CAIRO – Egypt’s economy is expected to grow 5.9% in the year ending in June, the International Monetary Fund said on Tuesday — unchanged from its April forecast but below the government’s target of 6% to 7%.
The reforms included devaluing the currency by about half, cutting energy subsidies and introducing a value-added tax. Those changes have left many of Egypt’s nearly 100 million citizens struggling to make ends meet.
In its World Economic Outlook, the Fund brought down its 2019/2020 forecast for consumer price inflation to 10% from 12.3% six months ago.
Egypt said its economy grew by 5.6% in the 2018/19 year, slightly above the IMF’s estimate of 5.5%, unchanged from April.
The World Bank forecast on Thursday that Egypt’s economy would grow by 5.8% this fiscal year and estimated it grew 5.6% in 2018/2019, matching the government’s figure.
The IMF forecast Egypt’s current account deficit would widen to 2.8% of GDP this fiscal year from its 1.7% estimate in April. It also widened its estimate for last year’s current account deficit to 3.1% from 2.4%.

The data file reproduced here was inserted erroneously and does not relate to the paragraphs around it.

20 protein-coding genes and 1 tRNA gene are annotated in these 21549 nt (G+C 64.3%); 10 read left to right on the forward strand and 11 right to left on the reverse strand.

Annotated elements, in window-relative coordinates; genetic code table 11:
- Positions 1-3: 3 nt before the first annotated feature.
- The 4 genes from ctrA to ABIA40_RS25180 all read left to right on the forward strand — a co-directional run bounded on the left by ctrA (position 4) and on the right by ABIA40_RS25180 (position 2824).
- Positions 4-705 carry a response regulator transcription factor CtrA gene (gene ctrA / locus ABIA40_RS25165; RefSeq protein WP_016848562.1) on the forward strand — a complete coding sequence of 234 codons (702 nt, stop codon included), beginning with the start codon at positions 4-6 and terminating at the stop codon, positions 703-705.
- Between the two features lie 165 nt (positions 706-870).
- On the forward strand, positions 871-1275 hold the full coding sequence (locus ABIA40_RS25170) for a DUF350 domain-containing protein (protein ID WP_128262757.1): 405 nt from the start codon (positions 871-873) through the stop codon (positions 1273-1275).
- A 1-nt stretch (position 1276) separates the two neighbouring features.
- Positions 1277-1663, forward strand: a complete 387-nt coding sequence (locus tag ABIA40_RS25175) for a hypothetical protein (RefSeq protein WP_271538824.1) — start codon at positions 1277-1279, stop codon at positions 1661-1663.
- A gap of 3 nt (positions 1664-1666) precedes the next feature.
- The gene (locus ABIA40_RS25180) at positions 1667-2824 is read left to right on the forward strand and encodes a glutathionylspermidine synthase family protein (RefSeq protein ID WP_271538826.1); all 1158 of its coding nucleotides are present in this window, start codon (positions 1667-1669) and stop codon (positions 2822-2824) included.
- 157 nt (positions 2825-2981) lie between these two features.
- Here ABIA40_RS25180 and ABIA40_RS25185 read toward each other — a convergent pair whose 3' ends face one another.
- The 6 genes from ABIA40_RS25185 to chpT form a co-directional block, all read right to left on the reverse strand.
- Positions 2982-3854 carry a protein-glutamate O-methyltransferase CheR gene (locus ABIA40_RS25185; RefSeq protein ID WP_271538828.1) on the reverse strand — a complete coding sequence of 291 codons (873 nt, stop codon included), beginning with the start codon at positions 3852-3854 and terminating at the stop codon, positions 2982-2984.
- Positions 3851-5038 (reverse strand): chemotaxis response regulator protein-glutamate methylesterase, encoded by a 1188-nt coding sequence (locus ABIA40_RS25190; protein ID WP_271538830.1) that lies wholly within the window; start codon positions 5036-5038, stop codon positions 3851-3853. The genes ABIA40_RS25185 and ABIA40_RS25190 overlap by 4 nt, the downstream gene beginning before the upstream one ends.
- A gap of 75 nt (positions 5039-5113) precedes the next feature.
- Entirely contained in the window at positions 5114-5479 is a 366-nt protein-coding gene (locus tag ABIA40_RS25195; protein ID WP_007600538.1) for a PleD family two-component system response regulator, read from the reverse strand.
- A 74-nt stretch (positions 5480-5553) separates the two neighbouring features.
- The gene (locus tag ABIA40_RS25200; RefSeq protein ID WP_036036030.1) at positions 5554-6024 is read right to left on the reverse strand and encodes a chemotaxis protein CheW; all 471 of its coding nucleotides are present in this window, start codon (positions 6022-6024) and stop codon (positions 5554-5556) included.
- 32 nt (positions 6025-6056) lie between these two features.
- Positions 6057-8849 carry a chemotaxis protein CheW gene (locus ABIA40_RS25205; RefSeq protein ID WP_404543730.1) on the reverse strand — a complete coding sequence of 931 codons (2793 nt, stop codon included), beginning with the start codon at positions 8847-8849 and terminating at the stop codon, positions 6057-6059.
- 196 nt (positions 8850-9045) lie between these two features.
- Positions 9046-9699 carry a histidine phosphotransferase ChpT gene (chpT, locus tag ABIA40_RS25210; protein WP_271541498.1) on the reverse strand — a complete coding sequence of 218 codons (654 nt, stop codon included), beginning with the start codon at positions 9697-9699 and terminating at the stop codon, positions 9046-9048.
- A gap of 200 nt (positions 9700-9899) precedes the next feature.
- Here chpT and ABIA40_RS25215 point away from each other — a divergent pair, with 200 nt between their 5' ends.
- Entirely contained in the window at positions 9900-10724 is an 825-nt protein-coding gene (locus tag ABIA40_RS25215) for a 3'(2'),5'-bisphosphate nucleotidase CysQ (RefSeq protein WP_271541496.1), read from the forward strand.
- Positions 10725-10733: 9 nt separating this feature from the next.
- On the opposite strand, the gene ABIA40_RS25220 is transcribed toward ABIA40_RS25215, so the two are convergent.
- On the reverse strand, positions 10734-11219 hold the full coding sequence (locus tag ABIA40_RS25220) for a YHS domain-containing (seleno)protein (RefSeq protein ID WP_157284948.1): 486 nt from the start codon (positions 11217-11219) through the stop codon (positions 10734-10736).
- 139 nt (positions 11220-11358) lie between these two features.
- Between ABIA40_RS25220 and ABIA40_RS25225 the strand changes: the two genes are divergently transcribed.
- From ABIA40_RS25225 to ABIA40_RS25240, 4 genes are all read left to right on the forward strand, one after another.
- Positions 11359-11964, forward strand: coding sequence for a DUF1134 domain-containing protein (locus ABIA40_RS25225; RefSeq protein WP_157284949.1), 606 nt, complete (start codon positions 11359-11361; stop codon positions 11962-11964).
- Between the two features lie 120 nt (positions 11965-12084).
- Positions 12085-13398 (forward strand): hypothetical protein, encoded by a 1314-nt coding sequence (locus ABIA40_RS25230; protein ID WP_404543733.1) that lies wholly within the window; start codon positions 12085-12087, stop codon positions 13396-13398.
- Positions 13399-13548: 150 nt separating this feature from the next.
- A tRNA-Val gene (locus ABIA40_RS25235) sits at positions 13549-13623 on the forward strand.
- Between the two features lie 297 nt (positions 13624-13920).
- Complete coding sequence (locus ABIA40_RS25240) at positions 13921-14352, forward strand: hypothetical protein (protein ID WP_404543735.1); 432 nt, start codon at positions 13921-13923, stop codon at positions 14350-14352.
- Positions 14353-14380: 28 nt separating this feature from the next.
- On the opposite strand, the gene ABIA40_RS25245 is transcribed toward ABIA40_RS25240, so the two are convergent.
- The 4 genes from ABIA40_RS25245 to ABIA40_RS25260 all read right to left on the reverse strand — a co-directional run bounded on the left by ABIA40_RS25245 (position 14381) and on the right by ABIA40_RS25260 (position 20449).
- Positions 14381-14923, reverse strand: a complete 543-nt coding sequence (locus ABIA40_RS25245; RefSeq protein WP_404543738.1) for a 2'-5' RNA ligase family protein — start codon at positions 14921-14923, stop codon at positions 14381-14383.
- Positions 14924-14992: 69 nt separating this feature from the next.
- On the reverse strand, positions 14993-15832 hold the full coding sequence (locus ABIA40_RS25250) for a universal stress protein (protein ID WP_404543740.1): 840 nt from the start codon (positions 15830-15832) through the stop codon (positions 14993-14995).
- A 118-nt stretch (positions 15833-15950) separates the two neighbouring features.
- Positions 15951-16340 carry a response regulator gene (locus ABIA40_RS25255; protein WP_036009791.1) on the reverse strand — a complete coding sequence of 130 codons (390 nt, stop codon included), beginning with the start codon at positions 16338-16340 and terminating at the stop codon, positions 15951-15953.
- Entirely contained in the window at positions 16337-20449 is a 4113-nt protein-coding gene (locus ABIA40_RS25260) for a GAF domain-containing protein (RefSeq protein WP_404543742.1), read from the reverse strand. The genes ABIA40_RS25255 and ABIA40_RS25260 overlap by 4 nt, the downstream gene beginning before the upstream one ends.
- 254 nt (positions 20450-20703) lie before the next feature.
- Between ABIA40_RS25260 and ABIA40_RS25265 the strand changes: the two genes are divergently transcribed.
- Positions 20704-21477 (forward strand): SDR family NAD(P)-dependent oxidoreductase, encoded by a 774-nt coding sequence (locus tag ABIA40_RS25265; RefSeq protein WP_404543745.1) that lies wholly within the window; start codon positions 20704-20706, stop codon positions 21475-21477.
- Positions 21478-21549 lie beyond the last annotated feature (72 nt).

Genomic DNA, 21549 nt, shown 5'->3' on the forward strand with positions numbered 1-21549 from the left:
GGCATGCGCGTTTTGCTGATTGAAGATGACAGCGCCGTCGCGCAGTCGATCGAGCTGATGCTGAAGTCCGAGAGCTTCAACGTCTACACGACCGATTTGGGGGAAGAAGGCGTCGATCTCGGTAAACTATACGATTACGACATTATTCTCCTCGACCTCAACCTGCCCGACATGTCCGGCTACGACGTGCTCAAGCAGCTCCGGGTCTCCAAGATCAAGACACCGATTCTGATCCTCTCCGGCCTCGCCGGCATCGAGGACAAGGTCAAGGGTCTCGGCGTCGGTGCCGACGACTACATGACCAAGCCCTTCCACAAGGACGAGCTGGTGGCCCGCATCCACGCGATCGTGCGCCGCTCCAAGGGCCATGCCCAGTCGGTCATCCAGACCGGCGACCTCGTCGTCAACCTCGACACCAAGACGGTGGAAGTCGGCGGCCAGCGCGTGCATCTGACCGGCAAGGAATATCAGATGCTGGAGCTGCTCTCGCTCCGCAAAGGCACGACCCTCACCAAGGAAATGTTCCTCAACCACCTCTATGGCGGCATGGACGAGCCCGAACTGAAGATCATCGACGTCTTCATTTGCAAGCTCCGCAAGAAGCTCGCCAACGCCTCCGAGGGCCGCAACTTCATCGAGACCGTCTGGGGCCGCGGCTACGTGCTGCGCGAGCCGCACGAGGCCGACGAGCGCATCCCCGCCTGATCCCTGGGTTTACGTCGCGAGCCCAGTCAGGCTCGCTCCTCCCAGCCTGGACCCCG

The IMF improved its expectations for unemployment in Egypt, predicting it would fall to 7.9% this fiscal year, down from its estimate of 8.3% six months ago. It also estimated unemployment in 2018/19 at 8.6%, below its April expectation of 9.6%.
“A loss of reform momentum would reduce growth and potential output and put pressure on unemployment, given the fast-increasing labor force,” the IMF said in its final review of Egypt’s reform programme, written in July and released this month.
“The transition to a transparent market-based economy will require further broadening and deepening of reforms and their sustained implementation beyond the current program, particularly regarding long-standing problems of weak governance, rent seeking, vulnerabilities to corruption, and the heavy presence of the state in the economy.”
The IMF said last year that Egypt will have a working age population of 80 million by 2028. Creating jobs for so many people will be a challenge for a country with a notoriously bloated and inefficient public sector, and where the state controls vast swathes of the economy.